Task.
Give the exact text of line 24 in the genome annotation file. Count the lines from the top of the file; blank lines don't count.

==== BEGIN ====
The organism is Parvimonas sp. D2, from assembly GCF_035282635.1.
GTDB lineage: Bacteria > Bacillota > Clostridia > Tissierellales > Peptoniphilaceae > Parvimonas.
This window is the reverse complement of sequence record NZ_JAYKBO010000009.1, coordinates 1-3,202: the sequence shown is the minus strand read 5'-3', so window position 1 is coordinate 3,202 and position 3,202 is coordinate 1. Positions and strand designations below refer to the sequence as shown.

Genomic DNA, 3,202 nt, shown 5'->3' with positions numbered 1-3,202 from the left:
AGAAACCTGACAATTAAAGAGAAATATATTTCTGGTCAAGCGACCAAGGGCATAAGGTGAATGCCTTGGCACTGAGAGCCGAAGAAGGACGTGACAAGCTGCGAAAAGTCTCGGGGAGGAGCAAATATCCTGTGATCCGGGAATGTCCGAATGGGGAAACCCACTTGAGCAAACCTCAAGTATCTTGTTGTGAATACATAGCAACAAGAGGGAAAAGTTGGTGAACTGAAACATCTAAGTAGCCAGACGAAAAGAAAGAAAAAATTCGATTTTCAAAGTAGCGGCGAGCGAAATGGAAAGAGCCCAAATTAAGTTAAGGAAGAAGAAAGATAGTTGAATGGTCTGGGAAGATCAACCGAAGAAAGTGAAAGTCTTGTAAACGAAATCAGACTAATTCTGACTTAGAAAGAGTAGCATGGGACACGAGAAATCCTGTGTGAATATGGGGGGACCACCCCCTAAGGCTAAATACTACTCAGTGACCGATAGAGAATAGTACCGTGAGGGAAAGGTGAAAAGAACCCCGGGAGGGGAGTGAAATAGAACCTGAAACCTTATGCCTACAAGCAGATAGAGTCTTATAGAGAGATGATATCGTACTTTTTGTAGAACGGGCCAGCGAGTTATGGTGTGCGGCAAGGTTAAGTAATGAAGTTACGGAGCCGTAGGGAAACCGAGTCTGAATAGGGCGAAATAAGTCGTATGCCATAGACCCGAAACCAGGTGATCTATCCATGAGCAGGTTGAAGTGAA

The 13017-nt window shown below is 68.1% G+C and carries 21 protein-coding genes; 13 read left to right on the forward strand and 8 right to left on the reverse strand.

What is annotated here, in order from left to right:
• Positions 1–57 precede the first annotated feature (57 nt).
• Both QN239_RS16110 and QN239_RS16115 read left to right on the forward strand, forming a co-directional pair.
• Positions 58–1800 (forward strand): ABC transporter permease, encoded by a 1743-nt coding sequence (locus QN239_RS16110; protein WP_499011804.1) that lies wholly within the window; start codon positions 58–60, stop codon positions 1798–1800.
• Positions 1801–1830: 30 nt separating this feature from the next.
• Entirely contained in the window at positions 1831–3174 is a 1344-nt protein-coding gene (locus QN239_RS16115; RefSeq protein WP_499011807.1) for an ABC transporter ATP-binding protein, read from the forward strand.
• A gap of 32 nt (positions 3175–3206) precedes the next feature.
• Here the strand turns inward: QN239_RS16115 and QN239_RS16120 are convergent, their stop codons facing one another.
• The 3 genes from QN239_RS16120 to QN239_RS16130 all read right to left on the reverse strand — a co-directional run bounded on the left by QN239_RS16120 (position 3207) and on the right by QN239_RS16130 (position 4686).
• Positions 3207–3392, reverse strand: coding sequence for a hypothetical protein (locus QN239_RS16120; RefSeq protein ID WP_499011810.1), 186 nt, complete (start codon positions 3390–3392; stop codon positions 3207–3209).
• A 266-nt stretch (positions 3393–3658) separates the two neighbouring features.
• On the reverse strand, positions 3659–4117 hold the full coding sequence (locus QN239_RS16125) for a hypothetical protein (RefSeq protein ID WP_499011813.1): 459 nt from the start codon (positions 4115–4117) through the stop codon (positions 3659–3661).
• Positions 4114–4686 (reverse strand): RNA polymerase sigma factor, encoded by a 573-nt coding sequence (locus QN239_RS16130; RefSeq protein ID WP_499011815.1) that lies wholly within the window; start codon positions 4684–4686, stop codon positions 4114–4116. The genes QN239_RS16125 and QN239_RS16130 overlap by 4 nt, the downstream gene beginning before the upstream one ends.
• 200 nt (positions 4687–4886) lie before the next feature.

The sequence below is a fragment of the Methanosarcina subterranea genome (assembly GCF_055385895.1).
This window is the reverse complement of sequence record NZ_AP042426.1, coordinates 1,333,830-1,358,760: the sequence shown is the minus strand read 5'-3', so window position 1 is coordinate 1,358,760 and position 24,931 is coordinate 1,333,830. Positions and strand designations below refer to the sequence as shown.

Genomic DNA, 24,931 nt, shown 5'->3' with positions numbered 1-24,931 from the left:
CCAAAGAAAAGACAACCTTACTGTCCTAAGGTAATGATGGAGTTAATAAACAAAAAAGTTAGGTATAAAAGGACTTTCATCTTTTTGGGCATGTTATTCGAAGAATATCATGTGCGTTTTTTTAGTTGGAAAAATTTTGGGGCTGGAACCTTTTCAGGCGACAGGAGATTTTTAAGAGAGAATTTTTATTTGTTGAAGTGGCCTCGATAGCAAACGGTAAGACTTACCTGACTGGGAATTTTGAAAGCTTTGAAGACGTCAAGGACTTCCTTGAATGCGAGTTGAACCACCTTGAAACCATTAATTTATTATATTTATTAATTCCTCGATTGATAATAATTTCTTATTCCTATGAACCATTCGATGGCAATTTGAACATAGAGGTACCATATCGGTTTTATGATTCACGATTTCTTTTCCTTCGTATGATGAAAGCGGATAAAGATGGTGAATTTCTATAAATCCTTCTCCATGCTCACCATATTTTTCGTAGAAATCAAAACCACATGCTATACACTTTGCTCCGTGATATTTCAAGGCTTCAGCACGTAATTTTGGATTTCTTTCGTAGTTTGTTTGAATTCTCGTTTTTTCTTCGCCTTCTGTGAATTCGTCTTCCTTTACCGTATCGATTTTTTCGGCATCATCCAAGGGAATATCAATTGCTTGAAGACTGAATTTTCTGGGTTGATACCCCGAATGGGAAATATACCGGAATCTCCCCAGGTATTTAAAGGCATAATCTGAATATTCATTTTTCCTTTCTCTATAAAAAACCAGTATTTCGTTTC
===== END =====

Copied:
CCAAAGAAAAGACAACCTTACTGTCCTAAGGTAATGATGGAGTTAATAAACAAAAAAGTTAGGTATAAAAGGACTTTCATCTTTTTGGGCATGTTATTCGAAGAATATCATGTGCGTTTTTTTAGTTGGAAAAATTTTGGGGCTGGAACCTTTTCAGGCGACAGGAGATTTTTAAGAGAGAATTTTTATTTGTTGAAGTGGCCTCGATAGCAAACGGTAAGACTTACCTGACTGGGAATTTTGAAAGCTTTGAAGACGTCAAGGACTTCCTTGAATGCGAGTTGAACCACCTTGAAACCATTAATTTATTATATTTATTAATTCCTCGATTGATAATAATTTCTTATTCCTATGAACCATTCGATGGCAATTTGAACATAGAGGTACCATATCGGTTTTATGATTCACGATTTCTTTTCCTTCGTATGATGAAAGCGGATAAAGATGGTGAATTTCTATAAATCCTTCTCCATGCTCACCATATTTTTCGTAGAAATCAAAACCACATGCTATACACTTTGCTCCGTGATATTTCAAGGCTTCAGCACGTAATTTTGGATTTCTTTCGTAGTTTGTTTGAATTCTCGTTTTTTCTTCGCCTTCTGTGAATTCGTCTTCCTTTACCGTATCGATTTTTTCGGCATCATCCAAGGGAATATCAATTGCTTGAAGACTGAATTTTCTGGGTTGATACCCCGAATGGGAAATATACCGGAATCTCCCCAGGTATTTAAAGGCATAATCTGAATATTCATTTTTCCTTTCTCTATAAAAAACCAGTATTTCGTTTC